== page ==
Zimbabwe and Russia’s Rosatom signed a memorandum of understanding to explore nuclear generation as the African nation seeks to cut its reliance on hydroelectric power.
“The anticipated co-operation in the use of nuclear energy for peaceful purposes will provide alternative sources of energy which Zimbabwe needs,” Information Minister Monica Mutsvangwa said Wednesday in an emailed statement.
The country’s co-operation with Rosatom, Russia’s state-owned nuclear company, will also explore the feasibility of constructing a nuclear science and technology center, she said. No further details of the agreement were provided.
Zimbabwe aims to ease its dependency on electricity produced from Lake Kariba, the world’s largest man-made reservoir, where water levels have declined. The country’s power crisis worsened after a drought last season and frequent breakdowns at the main coal-fired power station in Hwange led to daily outages lasting as long as 18 hours.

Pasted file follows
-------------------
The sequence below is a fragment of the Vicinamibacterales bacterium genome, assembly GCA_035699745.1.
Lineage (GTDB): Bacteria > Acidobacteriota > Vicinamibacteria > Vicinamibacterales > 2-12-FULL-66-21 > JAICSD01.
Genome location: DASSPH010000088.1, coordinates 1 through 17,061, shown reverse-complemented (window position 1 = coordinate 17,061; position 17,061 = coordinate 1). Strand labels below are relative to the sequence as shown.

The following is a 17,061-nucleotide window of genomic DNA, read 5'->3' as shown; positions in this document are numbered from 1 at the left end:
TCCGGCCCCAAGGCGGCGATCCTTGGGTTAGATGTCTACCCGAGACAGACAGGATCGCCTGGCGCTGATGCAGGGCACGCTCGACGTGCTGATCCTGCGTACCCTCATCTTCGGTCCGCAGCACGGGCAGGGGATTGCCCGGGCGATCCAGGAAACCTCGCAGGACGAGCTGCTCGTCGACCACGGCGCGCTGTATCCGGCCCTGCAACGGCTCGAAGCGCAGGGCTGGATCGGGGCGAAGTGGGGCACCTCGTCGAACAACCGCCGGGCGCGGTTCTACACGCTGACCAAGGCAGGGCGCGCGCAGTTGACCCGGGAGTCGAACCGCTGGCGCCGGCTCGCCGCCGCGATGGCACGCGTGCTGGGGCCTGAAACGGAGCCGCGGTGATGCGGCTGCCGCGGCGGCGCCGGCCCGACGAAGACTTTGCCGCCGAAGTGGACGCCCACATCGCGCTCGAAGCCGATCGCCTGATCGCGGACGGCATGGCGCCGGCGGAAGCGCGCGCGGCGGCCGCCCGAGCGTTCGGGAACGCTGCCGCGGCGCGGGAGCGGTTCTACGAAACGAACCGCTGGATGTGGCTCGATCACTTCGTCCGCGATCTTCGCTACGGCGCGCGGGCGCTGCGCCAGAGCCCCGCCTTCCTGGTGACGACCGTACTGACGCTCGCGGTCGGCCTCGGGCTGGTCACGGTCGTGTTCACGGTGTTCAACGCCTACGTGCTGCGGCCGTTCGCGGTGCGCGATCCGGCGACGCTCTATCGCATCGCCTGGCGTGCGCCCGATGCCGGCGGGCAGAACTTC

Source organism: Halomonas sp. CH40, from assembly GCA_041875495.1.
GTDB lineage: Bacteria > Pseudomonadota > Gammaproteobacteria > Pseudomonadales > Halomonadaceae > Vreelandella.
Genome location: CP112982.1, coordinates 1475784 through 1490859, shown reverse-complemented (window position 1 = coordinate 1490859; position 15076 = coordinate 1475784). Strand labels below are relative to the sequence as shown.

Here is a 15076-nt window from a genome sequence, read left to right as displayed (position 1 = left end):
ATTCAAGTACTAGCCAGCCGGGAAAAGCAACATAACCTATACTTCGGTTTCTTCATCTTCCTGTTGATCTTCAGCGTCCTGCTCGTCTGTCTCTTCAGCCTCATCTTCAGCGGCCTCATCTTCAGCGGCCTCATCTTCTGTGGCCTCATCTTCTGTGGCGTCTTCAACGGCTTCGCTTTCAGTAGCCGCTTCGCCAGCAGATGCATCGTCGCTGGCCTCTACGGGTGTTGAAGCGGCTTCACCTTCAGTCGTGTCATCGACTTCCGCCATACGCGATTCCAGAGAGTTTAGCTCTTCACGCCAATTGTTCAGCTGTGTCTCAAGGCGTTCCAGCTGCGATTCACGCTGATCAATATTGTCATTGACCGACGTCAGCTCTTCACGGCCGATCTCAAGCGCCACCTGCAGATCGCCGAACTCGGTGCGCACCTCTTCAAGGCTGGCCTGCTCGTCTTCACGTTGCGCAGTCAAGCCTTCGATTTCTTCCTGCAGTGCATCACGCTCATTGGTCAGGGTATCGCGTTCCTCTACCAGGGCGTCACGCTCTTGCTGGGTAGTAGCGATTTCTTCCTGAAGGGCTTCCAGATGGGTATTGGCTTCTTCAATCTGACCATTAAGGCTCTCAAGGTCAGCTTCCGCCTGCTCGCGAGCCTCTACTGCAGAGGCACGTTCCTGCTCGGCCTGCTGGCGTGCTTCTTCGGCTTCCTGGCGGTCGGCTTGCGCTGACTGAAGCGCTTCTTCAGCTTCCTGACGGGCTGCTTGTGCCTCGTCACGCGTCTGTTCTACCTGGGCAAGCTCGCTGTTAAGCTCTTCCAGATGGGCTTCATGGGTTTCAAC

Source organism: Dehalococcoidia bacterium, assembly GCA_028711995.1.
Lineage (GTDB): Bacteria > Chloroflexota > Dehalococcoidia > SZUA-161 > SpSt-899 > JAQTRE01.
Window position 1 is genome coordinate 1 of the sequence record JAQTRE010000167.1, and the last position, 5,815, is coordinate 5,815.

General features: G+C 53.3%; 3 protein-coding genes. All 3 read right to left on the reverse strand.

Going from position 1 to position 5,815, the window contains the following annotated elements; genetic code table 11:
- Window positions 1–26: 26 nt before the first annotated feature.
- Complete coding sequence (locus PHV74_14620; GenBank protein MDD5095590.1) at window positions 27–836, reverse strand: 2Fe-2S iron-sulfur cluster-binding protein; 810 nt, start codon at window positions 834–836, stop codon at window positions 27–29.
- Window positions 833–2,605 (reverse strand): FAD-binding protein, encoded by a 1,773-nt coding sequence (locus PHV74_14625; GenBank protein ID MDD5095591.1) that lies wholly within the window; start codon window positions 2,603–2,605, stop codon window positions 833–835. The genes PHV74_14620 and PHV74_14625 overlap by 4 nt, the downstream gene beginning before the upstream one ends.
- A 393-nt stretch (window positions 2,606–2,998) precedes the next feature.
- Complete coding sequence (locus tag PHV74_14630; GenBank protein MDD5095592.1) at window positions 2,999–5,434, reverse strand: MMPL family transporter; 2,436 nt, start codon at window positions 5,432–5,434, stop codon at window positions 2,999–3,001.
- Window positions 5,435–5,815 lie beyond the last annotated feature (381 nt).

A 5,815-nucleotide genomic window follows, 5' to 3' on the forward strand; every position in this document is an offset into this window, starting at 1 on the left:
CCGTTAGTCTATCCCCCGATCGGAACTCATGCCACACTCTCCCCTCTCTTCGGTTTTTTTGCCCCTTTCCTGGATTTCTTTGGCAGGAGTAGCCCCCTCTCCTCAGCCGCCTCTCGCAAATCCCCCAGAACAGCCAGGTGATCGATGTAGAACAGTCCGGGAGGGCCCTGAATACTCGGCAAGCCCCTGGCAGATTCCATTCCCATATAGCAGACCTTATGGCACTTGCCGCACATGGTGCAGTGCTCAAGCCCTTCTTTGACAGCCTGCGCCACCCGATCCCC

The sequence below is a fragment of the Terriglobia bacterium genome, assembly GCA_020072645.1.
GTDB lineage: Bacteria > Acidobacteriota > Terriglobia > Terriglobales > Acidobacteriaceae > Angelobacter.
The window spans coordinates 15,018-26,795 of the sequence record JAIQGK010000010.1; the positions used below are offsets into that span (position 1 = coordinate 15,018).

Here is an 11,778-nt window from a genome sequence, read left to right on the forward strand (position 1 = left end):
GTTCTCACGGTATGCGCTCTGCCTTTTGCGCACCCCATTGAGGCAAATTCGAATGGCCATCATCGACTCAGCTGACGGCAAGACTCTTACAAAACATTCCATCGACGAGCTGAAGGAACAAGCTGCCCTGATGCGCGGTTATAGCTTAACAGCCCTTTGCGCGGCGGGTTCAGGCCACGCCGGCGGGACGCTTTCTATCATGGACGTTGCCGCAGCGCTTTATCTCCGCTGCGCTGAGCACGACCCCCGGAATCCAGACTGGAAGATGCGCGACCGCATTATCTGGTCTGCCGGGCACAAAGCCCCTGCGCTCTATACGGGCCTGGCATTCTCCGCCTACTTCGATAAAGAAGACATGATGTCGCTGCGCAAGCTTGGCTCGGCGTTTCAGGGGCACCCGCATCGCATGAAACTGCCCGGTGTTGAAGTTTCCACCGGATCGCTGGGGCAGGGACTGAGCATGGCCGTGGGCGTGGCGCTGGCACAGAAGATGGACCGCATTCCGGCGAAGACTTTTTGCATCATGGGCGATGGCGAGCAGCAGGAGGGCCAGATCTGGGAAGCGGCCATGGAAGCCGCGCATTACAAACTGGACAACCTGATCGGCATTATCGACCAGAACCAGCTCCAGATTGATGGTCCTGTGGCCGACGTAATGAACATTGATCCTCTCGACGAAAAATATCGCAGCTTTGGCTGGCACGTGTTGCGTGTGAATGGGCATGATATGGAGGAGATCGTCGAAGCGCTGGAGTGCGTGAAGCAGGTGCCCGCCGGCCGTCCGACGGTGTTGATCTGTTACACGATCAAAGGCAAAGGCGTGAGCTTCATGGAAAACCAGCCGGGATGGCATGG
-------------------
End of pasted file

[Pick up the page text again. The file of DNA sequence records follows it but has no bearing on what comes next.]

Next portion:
Russia has signed more than a dozen intergovernmental agreements in Africa in recent years and Rosatom is cooperating with more than 20 countries on the continent. The country of Burundi approached Rosatom earlier this year to help develop a nuclear plant with capacity to produce 556 megawatts to power its mining industry.
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